Top tips: age 5-6
By this point, your child will probably have had some experience of early reading and will be building up a range of reading skills. Now it’s all about gaining more confidence so take a look at these top tips to help you get a good balance of reading for enjoyment and skills practice.
Tip 1: It’s still good to share
Don’t give up on talking about picture books and sharing that bedtime story or information book. It’s just as important now to enjoy reading these books with your child, as well as those they bring home from school.
Tip 2: Read with expression
Read with expression when reading to your child. Use different voices and vary the volume for effect or for different bits of information such as, Did you know that the Tyrannosaurus Rex...? Wow! You’ll soon see that your child will then try these skills when reading to you!
Tip 3: Talk about books, words and pictures
Before reading a book together, always talk about the title, the pictures and the information on the cover (front and back). If it’s new, ask what your child thinks the book might be about. If it’s an old favourite then talk about the bits you love most! Don’t worry if some books get chosen again and again!
Tip 4: Retell stories or events
When reading aloud use lots of expression and try different voices for different characters. Get your child to join in with bits too, such as, ‘They pulled and they pulled!’ and ‘Fee, fi, fo, fom...’. See if your child can copy you!
Practising early reading skills
Tip 1: Listen to your child read
Books that your child brings home from school should be at the right level for your child. The words should be readable for your child – we say they are levelled reading scheme books. These books are written to ensure steady progress and success. Many of these books include helpful notes for parents inside the front cover.
Tip 2: Sound it out
If your child gets stuck on a word, try phonics first. Get your child to say the letter sounds and say them quickly to try to hear the word; this is called ‘blending’. If the word can’t be sounded out then it’s best if you say it quickly and move on. If the book is at the right level then this should not happen too much.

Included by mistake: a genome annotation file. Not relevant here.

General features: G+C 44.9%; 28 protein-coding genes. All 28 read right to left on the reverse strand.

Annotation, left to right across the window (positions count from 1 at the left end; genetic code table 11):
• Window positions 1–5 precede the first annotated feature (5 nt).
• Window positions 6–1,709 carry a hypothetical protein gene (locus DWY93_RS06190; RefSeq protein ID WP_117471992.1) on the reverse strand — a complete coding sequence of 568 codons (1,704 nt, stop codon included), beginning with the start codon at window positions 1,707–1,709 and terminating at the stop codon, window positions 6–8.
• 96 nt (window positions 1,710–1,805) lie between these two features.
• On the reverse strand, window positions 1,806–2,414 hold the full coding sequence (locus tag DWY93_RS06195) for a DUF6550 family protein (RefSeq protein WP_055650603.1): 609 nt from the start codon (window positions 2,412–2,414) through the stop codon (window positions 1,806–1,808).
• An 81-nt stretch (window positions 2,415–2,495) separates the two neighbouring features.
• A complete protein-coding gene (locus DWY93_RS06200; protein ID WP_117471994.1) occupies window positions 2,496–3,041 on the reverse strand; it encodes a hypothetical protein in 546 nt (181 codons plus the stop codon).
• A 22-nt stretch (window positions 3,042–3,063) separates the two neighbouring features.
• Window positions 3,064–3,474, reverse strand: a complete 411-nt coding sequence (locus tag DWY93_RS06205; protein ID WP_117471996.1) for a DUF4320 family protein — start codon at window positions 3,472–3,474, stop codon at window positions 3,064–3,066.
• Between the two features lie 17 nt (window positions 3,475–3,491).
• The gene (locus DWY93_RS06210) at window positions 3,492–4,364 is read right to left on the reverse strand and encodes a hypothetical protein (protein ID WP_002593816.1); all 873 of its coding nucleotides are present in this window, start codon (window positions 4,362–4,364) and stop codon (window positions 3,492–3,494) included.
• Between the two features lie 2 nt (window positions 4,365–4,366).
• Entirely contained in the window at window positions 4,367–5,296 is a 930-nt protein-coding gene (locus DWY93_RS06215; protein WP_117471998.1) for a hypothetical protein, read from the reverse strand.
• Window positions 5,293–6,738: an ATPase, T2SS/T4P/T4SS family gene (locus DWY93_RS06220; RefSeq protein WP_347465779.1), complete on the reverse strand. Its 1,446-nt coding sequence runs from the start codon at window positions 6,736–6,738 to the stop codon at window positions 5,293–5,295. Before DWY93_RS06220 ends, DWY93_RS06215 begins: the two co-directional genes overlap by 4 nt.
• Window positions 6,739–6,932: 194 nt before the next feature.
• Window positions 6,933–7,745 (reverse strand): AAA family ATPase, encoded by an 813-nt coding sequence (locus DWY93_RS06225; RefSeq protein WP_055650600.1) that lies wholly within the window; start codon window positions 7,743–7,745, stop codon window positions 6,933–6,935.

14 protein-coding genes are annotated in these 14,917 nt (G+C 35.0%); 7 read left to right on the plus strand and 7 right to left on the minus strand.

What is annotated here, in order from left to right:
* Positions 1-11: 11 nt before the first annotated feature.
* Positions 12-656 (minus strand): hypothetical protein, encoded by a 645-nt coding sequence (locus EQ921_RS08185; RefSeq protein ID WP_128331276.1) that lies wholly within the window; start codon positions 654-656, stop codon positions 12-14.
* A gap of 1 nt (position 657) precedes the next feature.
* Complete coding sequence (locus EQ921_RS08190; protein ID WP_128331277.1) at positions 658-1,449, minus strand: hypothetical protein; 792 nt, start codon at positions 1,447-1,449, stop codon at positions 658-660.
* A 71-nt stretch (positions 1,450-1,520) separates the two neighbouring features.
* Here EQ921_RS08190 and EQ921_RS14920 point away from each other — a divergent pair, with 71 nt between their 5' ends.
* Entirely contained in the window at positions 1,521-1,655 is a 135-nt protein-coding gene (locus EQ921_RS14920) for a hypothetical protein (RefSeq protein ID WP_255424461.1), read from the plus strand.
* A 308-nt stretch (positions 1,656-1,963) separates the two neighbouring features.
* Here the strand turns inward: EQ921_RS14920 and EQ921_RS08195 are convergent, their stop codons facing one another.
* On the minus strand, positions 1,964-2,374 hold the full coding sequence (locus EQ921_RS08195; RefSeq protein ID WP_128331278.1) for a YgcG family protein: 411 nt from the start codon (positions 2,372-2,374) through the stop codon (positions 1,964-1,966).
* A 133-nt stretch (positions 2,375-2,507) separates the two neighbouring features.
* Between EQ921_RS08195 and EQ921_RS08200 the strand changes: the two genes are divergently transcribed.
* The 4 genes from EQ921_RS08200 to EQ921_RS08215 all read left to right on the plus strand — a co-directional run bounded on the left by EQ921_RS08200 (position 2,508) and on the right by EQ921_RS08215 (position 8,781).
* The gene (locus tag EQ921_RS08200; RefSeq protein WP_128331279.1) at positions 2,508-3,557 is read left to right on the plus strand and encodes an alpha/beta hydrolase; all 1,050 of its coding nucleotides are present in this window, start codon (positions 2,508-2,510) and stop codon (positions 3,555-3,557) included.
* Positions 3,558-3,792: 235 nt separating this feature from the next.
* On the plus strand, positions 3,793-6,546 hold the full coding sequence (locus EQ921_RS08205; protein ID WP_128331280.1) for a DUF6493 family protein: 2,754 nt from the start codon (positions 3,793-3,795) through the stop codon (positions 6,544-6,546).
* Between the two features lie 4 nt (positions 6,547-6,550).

Tip 3: Clap and chunk
Clapping out syllables or chunks in words and names can help with reading longer words: Di-no-saur! Cho-co-late! Or point out that some words are made up of two words, so wind and then mill makes windmill.
Tip 4: Try expression and flow
Your child’s expression might sometimes sound stilted on the first read of a sentence or a page. This is because they are focusing on making sounds into words. To keep your child hooked into the story, read it again with expression – after lots of praise, of course!
Tip 5: Don’t be afraid to back track
It’s sometimes good to get your child to re-read a sentence or even a page if it has been tricky to work out. This helps with meaning, flow and confidence – and we all still have to do this sometimes!
Tip 6: Read, read, read!
It’s really important to read as much as possible with your child. Read the books that come home from school, borrow library books, buy books and magazines. Read signs and notices, and find interesting websites to read. And keep reading together at bedtime too!
Print this page